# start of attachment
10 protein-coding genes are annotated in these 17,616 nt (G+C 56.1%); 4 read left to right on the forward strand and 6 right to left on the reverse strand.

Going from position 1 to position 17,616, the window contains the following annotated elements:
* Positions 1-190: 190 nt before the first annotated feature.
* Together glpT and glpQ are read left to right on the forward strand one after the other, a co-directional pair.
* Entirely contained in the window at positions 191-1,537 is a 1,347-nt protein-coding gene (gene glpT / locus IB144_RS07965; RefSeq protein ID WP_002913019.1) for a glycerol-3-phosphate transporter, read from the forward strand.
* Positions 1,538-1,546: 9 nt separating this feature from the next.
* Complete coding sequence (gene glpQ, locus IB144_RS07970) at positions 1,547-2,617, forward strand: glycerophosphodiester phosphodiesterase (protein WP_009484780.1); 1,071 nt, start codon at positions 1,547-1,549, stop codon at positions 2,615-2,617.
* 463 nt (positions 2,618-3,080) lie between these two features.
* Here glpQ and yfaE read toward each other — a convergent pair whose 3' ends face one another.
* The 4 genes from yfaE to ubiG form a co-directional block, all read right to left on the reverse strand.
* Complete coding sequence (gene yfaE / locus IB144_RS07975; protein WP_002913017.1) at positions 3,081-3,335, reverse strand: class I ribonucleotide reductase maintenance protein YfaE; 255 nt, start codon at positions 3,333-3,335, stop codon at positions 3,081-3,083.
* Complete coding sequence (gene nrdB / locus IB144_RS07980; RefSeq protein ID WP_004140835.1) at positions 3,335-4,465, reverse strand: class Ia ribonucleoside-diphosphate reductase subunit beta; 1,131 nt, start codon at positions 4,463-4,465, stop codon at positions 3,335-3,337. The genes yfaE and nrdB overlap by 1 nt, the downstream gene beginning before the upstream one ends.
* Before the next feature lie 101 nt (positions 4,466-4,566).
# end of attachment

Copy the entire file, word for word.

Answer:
10 protein-coding genes are annotated in these 17,616 nt (G+C 56.1%); 4 read left to right on the forward strand and 6 right to left on the reverse strand.

Going from position 1 to position 17,616, the window contains the following annotated elements:
* Positions 1-190: 190 nt before the first annotated feature.
* Together glpT and glpQ are read left to right on the forward strand one after the other, a co-directional pair.
* Entirely contained in the window at positions 191-1,537 is a 1,347-nt protein-coding gene (gene glpT / locus IB144_RS07965; RefSeq protein ID WP_002913019.1) for a glycerol-3-phosphate transporter, read from the forward strand.
* Positions 1,538-1,546: 9 nt separating this feature from the next.
* Complete coding sequence (gene glpQ, locus IB144_RS07970) at positions 1,547-2,617, forward strand: glycerophosphodiester phosphodiesterase (protein WP_009484780.1); 1,071 nt, start codon at positions 1,547-1,549, stop codon at positions 2,615-2,617.
* 463 nt (positions 2,618-3,080) lie between these two features.
* Here glpQ and yfaE read toward each other — a convergent pair whose 3' ends face one another.
* The 4 genes from yfaE to ubiG form a co-directional block, all read right to left on the reverse strand.
* Complete coding sequence (gene yfaE / locus IB144_RS07975; protein WP_002913017.1) at positions 3,081-3,335, reverse strand: class I ribonucleotide reductase maintenance protein YfaE; 255 nt, start codon at positions 3,333-3,335, stop codon at positions 3,081-3,083.
* Complete coding sequence (gene nrdB / locus IB144_RS07980; RefSeq protein ID WP_004140835.1) at positions 3,335-4,465, reverse strand: class Ia ribonucleoside-diphosphate reductase subunit beta; 1,131 nt, start codon at positions 4,463-4,465, stop codon at positions 3,335-3,337. The genes yfaE and nrdB overlap by 1 nt, the downstream gene beginning before the upstream one ends.
* Before the next feature lie 101 nt (positions 4,466-4,566).